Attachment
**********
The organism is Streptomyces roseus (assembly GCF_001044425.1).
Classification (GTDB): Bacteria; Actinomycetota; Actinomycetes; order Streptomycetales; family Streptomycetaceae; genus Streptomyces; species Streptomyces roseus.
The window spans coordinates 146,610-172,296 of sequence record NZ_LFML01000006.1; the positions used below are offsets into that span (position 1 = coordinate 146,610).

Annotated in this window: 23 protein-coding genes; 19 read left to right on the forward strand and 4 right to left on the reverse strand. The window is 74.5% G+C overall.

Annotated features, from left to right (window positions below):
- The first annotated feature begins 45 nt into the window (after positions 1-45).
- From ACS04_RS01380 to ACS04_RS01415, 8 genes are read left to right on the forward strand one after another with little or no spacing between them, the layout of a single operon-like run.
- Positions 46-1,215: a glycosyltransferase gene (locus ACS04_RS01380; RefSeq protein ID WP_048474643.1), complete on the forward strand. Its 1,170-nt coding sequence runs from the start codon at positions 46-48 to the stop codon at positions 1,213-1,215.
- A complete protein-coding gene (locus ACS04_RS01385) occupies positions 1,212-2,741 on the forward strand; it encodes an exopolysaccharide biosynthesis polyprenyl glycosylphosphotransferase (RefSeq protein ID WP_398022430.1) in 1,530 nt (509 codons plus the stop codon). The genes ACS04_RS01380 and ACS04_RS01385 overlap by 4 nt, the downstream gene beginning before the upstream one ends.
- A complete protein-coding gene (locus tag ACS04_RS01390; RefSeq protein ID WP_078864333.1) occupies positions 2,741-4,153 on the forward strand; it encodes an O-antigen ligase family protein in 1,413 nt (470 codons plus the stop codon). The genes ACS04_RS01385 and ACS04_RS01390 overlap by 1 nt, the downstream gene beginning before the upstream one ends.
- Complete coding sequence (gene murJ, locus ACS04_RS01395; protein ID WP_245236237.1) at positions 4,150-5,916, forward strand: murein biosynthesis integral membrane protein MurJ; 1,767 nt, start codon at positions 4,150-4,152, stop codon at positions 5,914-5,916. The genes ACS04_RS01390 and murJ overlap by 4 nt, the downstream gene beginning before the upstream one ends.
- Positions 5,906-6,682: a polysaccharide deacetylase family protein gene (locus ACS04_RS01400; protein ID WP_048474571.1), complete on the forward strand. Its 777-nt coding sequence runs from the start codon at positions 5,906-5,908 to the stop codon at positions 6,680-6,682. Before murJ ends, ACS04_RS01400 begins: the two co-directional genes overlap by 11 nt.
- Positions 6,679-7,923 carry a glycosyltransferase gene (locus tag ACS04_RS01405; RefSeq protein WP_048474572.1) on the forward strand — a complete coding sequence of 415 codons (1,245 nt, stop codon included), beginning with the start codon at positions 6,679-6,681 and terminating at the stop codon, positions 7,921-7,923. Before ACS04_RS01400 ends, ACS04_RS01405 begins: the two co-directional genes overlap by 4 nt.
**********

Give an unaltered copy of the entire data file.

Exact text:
The organism is Streptomyces roseus (assembly GCF_001044425.1).
Classification (GTDB): Bacteria; Actinomycetota; Actinomycetes; order Streptomycetales; family Streptomycetaceae; genus Streptomyces; species Streptomyces roseus.
The window spans coordinates 146,610-172,296 of sequence record NZ_LFML01000006.1; the positions used below are offsets into that span (position 1 = coordinate 146,610).

Annotated in this window: 23 protein-coding genes; 19 read left to right on the forward strand and 4 right to left on the reverse strand. The window is 74.5% G+C overall.

Annotated features, from left to right (window positions below):
- The first annotated feature begins 45 nt into the window (after positions 1-45).
- From ACS04_RS01380 to ACS04_RS01415, 8 genes are read left to right on the forward strand one after another with little or no spacing between them, the layout of a single operon-like run.
- Positions 46-1,215: a glycosyltransferase gene (locus ACS04_RS01380; RefSeq protein ID WP_048474643.1), complete on the forward strand. Its 1,170-nt coding sequence runs from the start codon at positions 46-48 to the stop codon at positions 1,213-1,215.
- A complete protein-coding gene (locus ACS04_RS01385) occupies positions 1,212-2,741 on the forward strand; it encodes an exopolysaccharide biosynthesis polyprenyl glycosylphosphotransferase (RefSeq protein ID WP_398022430.1) in 1,530 nt (509 codons plus the stop codon). The genes ACS04_RS01380 and ACS04_RS01385 overlap by 4 nt, the downstream gene beginning before the upstream one ends.
- A complete protein-coding gene (locus tag ACS04_RS01390; RefSeq protein ID WP_078864333.1) occupies positions 2,741-4,153 on the forward strand; it encodes an O-antigen ligase family protein in 1,413 nt (470 codons plus the stop codon). The genes ACS04_RS01385 and ACS04_RS01390 overlap by 1 nt, the downstream gene beginning before the upstream one ends.
- Complete coding sequence (gene murJ, locus ACS04_RS01395; protein ID WP_245236237.1) at positions 4,150-5,916, forward strand: murein biosynthesis integral membrane protein MurJ; 1,767 nt, start codon at positions 4,150-4,152, stop codon at positions 5,914-5,916. The genes ACS04_RS01390 and murJ overlap by 4 nt, the downstream gene beginning before the upstream one ends.
- Positions 5,906-6,682: a polysaccharide deacetylase family protein gene (locus ACS04_RS01400; protein ID WP_048474571.1), complete on the forward strand. Its 777-nt coding sequence runs from the start codon at positions 5,906-5,908 to the stop codon at positions 6,680-6,682. Before murJ ends, ACS04_RS01400 begins: the two co-directional genes overlap by 11 nt.
- Positions 6,679-7,923 carry a glycosyltransferase gene (locus tag ACS04_RS01405; RefSeq protein WP_048474572.1) on the forward strand — a complete coding sequence of 415 codons (1,245 nt, stop codon included), beginning with the start codon at positions 6,679-6,681 and terminating at the stop codon, positions 7,921-7,923. Before ACS04_RS01400 ends, ACS04_RS01405 begins: the two co-directional genes overlap by 4 nt.